What Your Mom REALLY Wants for Mother’s Day

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Smart Shopping on a Budget

On a budget and trying to eat right? Sometimes all the advice and instructions on how to eat right without breaking the bank can be overwhelming. With that in mind, we found this hand tip sheet from the American Heart Association (which, by the way, has a wealth of tips, easy to read ideas and resources to help you be your best self). The smart shopping tips and advice on how to save money at the grocery store. These tips work together to help you naturally make better, healthier food purchases.

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National Walking Day and Famous Walkers

Wednesday, April 6, 2016 is National Walking Day. The American Heart Association has sponsored this occasion on the first Wednesday in April since 2007.

National Walking Day is all about encouraging Americans to be active and start walking but also to turn physical activity into a consistent part of a healthy lifestyle.

If you haven’t been active or exercising in awhile, don’t sweat it. You can start with one step at a time. Start with a few minutes when you begin, and each day you can gradualy increase the time and distance you walk. Walking is easier to stick to and an easier commitment to work into your life. Statistics prove that people keep walking and “stick to it” more than any other form of exercise.

Most articles and posts about National Walking Day will tell you about all the health benefits of walking or how quickly you can experience benefits from walking. We could also share with you why your boss wants you to wear a Fitbit or other activity tracker. We aren’t going to do that in this post. You can get facts about walking or learn more about the benefits of walking here on Walkingspree’s blog or on the American Heart Association’s website which has a section devoted to walking.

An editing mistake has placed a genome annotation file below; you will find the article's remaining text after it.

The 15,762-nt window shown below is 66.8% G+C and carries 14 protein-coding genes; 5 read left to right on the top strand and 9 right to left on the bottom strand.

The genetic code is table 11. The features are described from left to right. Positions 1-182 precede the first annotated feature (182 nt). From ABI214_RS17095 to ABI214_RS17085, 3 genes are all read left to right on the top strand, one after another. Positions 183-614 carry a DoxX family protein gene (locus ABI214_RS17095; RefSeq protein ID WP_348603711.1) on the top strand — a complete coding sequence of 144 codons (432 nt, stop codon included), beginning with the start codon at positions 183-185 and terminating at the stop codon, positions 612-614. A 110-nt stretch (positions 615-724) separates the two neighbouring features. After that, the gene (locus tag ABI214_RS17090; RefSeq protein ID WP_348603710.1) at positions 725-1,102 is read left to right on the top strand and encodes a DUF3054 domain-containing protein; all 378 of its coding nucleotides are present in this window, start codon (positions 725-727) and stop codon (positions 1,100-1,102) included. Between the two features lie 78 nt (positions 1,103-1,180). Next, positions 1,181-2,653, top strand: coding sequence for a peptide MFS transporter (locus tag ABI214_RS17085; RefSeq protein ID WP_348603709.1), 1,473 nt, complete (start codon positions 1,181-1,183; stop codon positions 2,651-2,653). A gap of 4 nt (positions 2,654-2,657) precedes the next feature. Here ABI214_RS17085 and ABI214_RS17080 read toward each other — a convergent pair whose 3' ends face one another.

Instead, we want to bring your attention to three famous walkers who were known for their intelligence and their creativity in their time. It is said that these men used walking as a way to generate ideas, creative thinking and to solve problems.

Once upon a time, people walked pretty much everywhere. When there were no planes, trains or automobiles, people walked. Often, a family could not afford a horse or other conveyance. So, they walked. You might think they walked because they had to – and you’d be right. But history also shows that some individuals walked because they knew they functioned and performed better when they took walks. Let’s take a look:


Portrait of Aristotle set on a restored bust. Mid-2d Century A.D. (artist unknown)

When most of think of Aristotle, we envision some “old dude” with a long beard. Probably in robes. And, if you’re like a couple of us here at Walkingspree, you envision him sitting on the ground in a circle talking to his followers and his students as they listen carefully, taking notes a on a scroll or something.

Well, it turns out that Aristotle (born in 384 B.C.) was not only a Greek philosopher, whose contemporaries included Plato and Socrates, but he also headed a school that he, personally, founded. The Lyceum was commonly known as the Peripatetic School. Again, if you are like most people, you won’t recognize that the word “peripatetic” is actually a form of the Greek word , peripatetikos – which means “walking around.” (If you are one of the few who knew that word already: You rock! Now, give yourself a pat on the back and keep reading with the rest of us…)   Aristotle recognized the brain’s ability to focus on the matter at hand  (instead of daily stresses an anxiety) while walking. Walking was so much a part of the way that Aristotle taught that his students (or followers) literally followed him about as he taught and they became known as Peripatetic’s.